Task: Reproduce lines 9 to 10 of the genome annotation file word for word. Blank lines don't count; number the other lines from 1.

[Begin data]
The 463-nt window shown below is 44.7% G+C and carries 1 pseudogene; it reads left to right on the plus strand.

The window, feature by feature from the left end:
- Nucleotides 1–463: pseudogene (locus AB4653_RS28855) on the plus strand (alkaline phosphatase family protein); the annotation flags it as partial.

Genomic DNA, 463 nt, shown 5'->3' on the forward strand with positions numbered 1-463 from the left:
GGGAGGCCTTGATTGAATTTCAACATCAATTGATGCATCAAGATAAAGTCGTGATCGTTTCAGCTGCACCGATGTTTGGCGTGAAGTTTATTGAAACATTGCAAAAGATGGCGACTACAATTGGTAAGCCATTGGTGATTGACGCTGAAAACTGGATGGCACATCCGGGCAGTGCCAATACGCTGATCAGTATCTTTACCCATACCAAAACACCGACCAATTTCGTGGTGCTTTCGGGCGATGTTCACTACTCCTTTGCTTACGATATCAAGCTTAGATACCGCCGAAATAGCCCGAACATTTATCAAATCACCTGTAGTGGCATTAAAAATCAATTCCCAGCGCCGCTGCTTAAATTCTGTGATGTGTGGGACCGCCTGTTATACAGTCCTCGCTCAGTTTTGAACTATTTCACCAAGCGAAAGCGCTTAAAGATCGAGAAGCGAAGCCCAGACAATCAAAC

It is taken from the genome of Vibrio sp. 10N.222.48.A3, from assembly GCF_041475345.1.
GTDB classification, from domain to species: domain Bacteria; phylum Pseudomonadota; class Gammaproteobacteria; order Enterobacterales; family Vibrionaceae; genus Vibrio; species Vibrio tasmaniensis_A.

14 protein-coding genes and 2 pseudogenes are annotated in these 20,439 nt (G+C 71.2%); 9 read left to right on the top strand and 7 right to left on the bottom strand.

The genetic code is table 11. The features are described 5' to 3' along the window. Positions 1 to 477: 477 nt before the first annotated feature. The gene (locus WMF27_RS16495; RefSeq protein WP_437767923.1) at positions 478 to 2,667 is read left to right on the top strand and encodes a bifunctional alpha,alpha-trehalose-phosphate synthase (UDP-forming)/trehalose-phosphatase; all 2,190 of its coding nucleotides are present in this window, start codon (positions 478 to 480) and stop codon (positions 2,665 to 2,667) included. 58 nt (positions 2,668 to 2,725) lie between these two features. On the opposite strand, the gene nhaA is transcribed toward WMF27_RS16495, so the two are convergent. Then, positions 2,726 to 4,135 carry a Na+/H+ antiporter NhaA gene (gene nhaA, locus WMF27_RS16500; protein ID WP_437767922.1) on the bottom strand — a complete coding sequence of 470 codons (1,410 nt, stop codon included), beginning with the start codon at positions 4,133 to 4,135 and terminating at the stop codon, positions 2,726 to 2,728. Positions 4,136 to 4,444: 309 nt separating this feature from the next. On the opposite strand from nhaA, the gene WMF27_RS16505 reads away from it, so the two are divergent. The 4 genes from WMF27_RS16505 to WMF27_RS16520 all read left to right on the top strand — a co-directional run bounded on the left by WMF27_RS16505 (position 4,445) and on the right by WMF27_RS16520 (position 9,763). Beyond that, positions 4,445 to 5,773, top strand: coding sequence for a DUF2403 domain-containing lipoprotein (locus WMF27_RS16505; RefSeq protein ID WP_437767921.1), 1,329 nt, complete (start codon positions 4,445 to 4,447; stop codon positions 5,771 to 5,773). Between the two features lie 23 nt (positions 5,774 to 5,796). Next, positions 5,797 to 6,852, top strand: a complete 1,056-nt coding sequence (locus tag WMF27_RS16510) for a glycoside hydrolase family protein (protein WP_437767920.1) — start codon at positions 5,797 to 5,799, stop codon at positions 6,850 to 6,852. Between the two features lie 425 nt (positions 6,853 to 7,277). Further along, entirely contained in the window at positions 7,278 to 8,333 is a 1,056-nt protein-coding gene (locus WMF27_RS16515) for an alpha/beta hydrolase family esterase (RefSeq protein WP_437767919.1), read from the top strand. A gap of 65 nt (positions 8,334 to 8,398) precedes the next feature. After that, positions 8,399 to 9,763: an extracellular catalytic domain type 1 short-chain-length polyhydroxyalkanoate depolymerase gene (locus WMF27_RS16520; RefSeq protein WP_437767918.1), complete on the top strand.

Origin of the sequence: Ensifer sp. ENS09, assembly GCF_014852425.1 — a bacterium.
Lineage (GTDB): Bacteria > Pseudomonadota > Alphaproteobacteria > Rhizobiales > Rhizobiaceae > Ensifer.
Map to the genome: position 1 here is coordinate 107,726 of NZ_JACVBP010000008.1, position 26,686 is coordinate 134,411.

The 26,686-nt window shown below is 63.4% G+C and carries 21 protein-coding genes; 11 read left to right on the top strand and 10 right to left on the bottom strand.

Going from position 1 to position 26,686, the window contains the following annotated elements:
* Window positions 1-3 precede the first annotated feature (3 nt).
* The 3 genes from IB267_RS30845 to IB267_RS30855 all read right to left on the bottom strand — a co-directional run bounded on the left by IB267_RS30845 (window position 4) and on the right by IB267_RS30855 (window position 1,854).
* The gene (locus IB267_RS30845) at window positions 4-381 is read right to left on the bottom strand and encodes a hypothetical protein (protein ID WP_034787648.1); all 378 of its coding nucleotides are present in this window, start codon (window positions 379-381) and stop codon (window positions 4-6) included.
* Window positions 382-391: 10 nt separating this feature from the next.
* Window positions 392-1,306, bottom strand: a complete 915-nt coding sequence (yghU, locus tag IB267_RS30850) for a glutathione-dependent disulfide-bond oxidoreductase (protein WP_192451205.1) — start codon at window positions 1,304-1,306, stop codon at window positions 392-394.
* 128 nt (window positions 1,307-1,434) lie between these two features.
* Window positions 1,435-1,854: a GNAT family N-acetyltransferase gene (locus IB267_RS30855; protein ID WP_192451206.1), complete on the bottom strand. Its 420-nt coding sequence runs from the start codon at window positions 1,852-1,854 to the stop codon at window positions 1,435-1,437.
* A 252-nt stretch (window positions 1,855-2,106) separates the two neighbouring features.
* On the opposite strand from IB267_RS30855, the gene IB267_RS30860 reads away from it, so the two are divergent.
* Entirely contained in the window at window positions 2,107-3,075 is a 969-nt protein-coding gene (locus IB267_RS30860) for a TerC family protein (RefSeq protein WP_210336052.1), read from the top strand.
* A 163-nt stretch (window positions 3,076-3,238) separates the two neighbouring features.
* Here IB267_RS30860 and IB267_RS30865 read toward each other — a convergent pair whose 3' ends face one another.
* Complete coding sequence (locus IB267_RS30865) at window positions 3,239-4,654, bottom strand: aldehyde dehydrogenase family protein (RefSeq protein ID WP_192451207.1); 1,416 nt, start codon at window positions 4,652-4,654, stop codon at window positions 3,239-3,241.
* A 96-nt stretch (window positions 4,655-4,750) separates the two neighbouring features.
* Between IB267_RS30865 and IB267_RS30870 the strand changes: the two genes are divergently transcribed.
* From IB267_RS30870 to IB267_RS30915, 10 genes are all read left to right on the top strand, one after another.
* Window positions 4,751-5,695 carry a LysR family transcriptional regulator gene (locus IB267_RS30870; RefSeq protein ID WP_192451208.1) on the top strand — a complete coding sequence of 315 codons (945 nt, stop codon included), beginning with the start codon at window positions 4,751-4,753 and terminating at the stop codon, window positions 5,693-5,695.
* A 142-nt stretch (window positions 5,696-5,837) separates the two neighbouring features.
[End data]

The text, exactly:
The genetic code is table 11. The features are described 5' to 3' along the window. Positions 1 to 477: 477 nt before the first annotated feature. The gene (locus WMF27_RS16495; RefSeq protein WP_437767923.1) at positions 478 to 2,667 is read left to right on the top strand and encodes a bifunctional alpha,alpha-trehalose-phosphate synthase (UDP-forming)/trehalose-phosphatase; all 2,190 of its coding nucleotides are present in this window, start codon (positions 478 to 480) and stop codon (positions 2,665 to 2,667) included. 58 nt (positions 2,668 to 2,725) lie between these two features. On the opposite strand, the gene nhaA is transcribed toward WMF27_RS16495, so the two are convergent. Then, positions 2,726 to 4,135 carry a Na+/H+ antiporter NhaA gene (gene nhaA, locus WMF27_RS16500; protein ID WP_437767922.1) on the bottom strand — a complete coding sequence of 470 codons (1,410 nt, stop codon included), beginning with the start codon at positions 4,133 to 4,135 and terminating at the stop codon, positions 2,726 to 2,728. Positions 4,136 to 4,444: 309 nt separating this feature from the next. On the opposite strand from nhaA, the gene WMF27_RS16505 reads away from it, so the two are divergent. The 4 genes from WMF27_RS16505 to WMF27_RS16520 all read left to right on the top strand — a co-directional run bounded on the left by WMF27_RS16505 (position 4,445) and on the right by WMF27_RS16520 (position 9,763). Beyond that, positions 4,445 to 5,773, top strand: coding sequence for a DUF2403 domain-containing lipoprotein (locus WMF27_RS16505; RefSeq protein ID WP_437767921.1), 1,329 nt, complete (start codon positions 4,445 to 4,447; stop codon positions 5,771 to 5,773). Between the two features lie 23 nt (positions 5,774 to 5,796). Next, positions 5,797 to 6,852, top strand: a complete 1,056-nt coding sequence (locus tag WMF27_RS16510) for a glycoside hydrolase family protein (protein WP_437767920.1) — start codon at positions 5,797 to 5,799, stop codon at positions 6,850 to 6,852. Between the two features lie 425 nt (positions 6,853 to 7,277). Further along, entirely contained in the window at positions 7,278 to 8,333 is a 1,056-nt protein-coding gene (locus WMF27_RS16515) for an alpha/beta hydrolase family esterase (RefSeq protein WP_437767919.1), read from the top strand. A gap of 65 nt (positions 8,334 to 8,398) precedes the next feature. After that, positions 8,399 to 9,763: an extracellular catalytic domain type 1 short-chain-length polyhydroxyalkanoate depolymerase gene (locus WMF27_RS16520; RefSeq protein WP_437767918.1), complete on the top strand.

Origin of the sequence: Ensifer sp. ENS09, assembly GCF_014852425.1 — a bacterium.